• 4 stalks celery, halved
  • ½ potato, diced
  • 1 cup of green peas
  • 1 large onion, halved
  • Water to cover
  • Salt and pepper, to taste
  • 1 tsp. chicken bouillon granules (optional)
  1. Place chicken and vegetables (except potato and peas) in a large pot.
  2. Cover contents with cold water
  3. Heat and simmer, uncovered, skimming foam now and then.
  4. Once cooked to point where chicken easily falls off bone.
  5. Strain the broth, remove all other contents, and set aside.
  6. Season broth with bouillon, salt, and pepper.
  7. Add potatoes and peas to broth.
  8. Pick chicken meat from bones and return meat to broth.
  9. Chop vegetables and return to broth.
  10. Once potatoes and peas are fully cooked, serve.

Recipe adapted from[2]

Tax Tips

Do You Know the Difference Between Taxable and Nontaxable Income?

All income you receive is taxable unless the rules explicitly state that it isn’t. According to the IRS, taxable income includes earned income, like wages, as well as any income earned by bartering or the exchange of property or services. Rental income is taxable, as are other forms of unearned income, like interest and dividends or Social Security.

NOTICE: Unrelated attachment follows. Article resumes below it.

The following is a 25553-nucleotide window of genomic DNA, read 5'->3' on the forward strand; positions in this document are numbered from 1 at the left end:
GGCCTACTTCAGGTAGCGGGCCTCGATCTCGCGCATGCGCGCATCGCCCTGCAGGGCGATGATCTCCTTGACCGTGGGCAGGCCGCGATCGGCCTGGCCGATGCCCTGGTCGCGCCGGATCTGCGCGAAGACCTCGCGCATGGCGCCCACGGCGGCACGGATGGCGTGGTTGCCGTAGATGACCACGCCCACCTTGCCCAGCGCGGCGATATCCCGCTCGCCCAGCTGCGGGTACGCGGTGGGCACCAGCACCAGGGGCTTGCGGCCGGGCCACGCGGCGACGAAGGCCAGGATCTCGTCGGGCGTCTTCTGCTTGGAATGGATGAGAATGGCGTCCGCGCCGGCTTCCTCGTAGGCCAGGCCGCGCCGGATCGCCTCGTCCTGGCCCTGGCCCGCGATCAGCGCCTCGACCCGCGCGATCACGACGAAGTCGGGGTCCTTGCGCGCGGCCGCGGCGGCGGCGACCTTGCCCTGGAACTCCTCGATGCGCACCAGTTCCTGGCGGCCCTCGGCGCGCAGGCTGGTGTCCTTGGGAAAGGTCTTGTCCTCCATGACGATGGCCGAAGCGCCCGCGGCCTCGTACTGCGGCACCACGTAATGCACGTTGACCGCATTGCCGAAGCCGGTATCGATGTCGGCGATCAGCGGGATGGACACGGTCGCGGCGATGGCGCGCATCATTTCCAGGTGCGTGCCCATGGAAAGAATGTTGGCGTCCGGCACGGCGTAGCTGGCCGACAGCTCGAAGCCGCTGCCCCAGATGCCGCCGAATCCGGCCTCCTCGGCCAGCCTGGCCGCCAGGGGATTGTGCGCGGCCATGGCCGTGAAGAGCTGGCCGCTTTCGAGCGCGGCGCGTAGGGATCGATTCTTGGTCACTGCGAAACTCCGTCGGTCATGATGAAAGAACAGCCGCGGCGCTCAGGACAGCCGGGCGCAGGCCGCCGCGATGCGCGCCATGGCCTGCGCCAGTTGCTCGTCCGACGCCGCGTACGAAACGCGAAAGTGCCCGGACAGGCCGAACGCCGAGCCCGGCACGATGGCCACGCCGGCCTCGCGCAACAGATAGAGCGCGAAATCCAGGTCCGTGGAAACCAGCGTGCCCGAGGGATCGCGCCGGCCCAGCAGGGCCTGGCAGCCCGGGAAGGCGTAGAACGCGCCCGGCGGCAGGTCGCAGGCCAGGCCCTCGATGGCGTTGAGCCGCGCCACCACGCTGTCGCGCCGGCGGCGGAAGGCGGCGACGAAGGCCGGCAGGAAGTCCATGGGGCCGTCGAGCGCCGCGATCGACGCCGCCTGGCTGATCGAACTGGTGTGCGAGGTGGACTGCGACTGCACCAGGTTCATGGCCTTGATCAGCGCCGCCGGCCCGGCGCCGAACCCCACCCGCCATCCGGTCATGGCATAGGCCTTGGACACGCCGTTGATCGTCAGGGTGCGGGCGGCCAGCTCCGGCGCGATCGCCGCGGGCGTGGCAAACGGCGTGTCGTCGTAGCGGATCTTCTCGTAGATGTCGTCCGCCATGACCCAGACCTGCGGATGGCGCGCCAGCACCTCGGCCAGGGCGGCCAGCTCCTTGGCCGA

Some income is not taxable unless certain conditions are met. For example, life insurance proceeds are usually not taxable to the beneficiary unless you redeem a life insurance policy for cash. Any amount you receive above the cost of the policy is taxable. State and local income tax refunds may be taxable and should be reported on your federal taxes.
There are also some forms of income that are usually not taxable:
  • Gifts and inheritances.
  • Child support payments.
  • Welfare benefits.
  • Damage awards for physical injury or sickness.
  • Cash rebates from a dealer or manufacturer for an item you buy.
  • Reimbursements for qualified adoption expenses.
* This information is not intended to be a substitute for specific individualized tax advice. We suggest that you discuss your specific tax issues with a qualified tax professional.
Tip adapted from[3]

Golf Tip

A Two-Piece Ball or a Multi-Layer Ball?

Besides the construction, what differentiates a two-piece golf ball from a multi-layer golf ball? Do the two different types of cores suit different types of golfers?